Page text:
With respect to technology adoption in rural areas and emerging economies, a detailed economic analysis on cellphone and Internet penetration vs. income levels of 50 nations was conducted by one of our team members in 2012, and it was found that the Internet penetration today is tightly correlated to the average income levels, with only 31% penetration in developing nations. Cellphone penetration, on the other hand, is widely observed throughout the world with 96% global penetration (89% in developing nations). This is a strong example showing how a technology penetrates into a society and people will adopt it, irrespective of their economic status, if it is made affordable and user-friendly with compelling use cases. The goal of providing network connectivity to rural areas also should be to make the technology affordable and user-friendly, and develop compelling applications and use cases.

ChAllEngES

Service Providers’ inertia. Rural areas are characterized by sparse population density and limited or nonexistent network infrastructure. Thus, It is not financially attractive for service providers to establish connectivity in rural areas.

Responsibility. Since established service providers are not proactive in setting up rural telecommunication networks, it is important to identify (possibly small-scale) entrepreneurs in rural areas to setup the network connectivity access with a business model, (e.g., the monthly subscriptionbased and installment-based business models successfully adopted by local satellite-television service providers in emerging economies such as India), and to manage the network and troubleshoot it by recruiting skilled personnel. Hence, it is important to identify people/ organizations to take the responsibility of managing a last-mile telecommunication network. Therefore, business and management models need to be defined for providing computing and communication services in rural areas.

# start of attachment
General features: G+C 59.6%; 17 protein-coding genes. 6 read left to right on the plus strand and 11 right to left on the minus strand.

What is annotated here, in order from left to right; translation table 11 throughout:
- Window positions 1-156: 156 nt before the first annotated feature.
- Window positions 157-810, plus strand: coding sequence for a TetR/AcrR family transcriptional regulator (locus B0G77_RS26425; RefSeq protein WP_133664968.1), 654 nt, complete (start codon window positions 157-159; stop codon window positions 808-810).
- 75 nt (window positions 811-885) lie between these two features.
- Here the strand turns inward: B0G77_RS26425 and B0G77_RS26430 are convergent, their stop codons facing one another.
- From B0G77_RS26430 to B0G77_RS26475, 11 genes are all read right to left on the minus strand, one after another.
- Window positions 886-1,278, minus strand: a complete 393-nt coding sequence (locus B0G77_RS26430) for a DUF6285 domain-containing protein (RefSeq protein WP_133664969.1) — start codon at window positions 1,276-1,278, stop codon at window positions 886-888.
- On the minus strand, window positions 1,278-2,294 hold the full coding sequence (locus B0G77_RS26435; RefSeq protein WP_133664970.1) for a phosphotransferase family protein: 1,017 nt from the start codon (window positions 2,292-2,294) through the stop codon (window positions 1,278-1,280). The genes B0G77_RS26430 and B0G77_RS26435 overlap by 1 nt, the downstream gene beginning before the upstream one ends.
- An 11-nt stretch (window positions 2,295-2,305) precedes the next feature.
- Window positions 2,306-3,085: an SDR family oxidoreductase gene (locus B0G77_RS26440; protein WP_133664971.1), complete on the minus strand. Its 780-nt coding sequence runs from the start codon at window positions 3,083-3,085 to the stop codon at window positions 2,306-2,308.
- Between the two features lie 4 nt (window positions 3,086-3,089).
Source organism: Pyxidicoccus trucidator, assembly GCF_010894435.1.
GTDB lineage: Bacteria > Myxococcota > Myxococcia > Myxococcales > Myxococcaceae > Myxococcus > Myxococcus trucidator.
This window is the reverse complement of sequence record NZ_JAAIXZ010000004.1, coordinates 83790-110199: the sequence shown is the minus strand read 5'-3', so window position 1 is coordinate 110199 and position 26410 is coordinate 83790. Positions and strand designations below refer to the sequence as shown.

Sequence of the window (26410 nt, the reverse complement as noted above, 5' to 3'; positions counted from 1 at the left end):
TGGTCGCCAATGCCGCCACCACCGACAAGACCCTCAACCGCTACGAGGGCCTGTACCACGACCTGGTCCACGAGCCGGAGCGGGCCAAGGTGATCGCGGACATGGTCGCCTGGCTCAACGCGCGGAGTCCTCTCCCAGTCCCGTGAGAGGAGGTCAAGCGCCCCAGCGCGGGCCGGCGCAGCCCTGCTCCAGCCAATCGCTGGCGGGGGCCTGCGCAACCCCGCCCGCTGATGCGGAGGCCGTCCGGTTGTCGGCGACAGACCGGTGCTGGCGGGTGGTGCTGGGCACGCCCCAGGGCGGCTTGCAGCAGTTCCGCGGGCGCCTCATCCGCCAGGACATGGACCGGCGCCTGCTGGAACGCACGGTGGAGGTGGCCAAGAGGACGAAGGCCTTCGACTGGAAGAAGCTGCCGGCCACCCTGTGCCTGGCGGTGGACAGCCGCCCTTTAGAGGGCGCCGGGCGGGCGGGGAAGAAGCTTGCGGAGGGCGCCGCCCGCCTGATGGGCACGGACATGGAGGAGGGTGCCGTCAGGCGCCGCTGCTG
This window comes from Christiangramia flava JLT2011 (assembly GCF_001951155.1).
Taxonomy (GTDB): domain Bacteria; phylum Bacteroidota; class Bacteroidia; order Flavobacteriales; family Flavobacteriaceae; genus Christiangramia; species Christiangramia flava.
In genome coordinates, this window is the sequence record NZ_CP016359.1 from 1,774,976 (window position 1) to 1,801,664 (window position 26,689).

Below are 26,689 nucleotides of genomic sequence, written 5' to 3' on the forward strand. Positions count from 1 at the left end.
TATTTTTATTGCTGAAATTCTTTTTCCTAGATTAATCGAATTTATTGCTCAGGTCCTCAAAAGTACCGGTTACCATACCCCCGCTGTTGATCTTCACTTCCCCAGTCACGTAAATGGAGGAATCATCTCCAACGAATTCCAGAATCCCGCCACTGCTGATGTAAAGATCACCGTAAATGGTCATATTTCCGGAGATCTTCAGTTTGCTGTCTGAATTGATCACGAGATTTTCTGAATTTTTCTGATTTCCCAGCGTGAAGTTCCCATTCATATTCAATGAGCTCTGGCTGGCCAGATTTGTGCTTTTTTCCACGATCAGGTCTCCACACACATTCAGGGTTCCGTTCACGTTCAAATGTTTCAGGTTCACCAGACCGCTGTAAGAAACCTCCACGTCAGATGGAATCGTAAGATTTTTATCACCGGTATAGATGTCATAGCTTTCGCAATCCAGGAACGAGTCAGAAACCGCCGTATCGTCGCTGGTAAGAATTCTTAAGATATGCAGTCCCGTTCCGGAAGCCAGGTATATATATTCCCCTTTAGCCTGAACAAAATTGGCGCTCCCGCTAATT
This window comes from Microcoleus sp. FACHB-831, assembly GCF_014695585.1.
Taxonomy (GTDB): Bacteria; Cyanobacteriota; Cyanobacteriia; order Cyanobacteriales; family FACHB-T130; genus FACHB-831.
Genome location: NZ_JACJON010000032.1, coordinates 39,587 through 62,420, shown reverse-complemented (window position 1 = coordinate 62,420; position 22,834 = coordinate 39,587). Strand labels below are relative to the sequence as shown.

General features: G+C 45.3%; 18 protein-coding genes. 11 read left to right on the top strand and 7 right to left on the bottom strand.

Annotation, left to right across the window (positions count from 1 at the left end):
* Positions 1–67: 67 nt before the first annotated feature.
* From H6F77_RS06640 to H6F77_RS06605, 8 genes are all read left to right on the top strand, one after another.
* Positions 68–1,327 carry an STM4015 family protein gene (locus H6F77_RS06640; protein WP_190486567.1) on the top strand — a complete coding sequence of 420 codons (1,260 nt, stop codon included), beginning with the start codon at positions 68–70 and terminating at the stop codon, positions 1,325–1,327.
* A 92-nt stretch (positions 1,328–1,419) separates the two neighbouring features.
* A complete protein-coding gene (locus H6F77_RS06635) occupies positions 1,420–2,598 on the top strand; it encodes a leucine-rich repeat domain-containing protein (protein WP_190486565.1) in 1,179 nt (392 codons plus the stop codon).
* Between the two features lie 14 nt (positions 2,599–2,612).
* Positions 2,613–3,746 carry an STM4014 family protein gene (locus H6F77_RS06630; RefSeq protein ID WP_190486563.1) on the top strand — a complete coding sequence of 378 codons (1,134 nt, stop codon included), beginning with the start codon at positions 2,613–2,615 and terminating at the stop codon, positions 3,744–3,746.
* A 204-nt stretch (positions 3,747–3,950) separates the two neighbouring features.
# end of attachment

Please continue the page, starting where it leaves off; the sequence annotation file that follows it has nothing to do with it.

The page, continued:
Choice of Technology. Rural telecommunication networks should be robust, flexible, scalable, affordable, and user-friendly. The choice of technology for a network solution addressing the above requirements has to be different for different scenarios because there are several conflicting factors, such as geography/terrain, infrastructure, motivations/incentives, users’ economic conditions, availability of skilled personnel, etc., that constrain/determine the choice of a network solution.

A single “fit-for-all” solution does not exist for telecommunication in rural areas. The network solution needs to be chosen based on the scenario and the factors to meet the requirements.

RecommEnDATionS

Deployment of a Suitable Technology Solution. Different telecommunication technology options are available for last-mile rural networks for providing computing services. They include wired, wireless, and hybrid technologies. Wired technologies include copper or fiberbased telecommunication technologies. They provide higher data rates; and, unlike wireless technologies, they are less susceptible to external factors such as interference, signal loss, line-of-sight requirements, etc.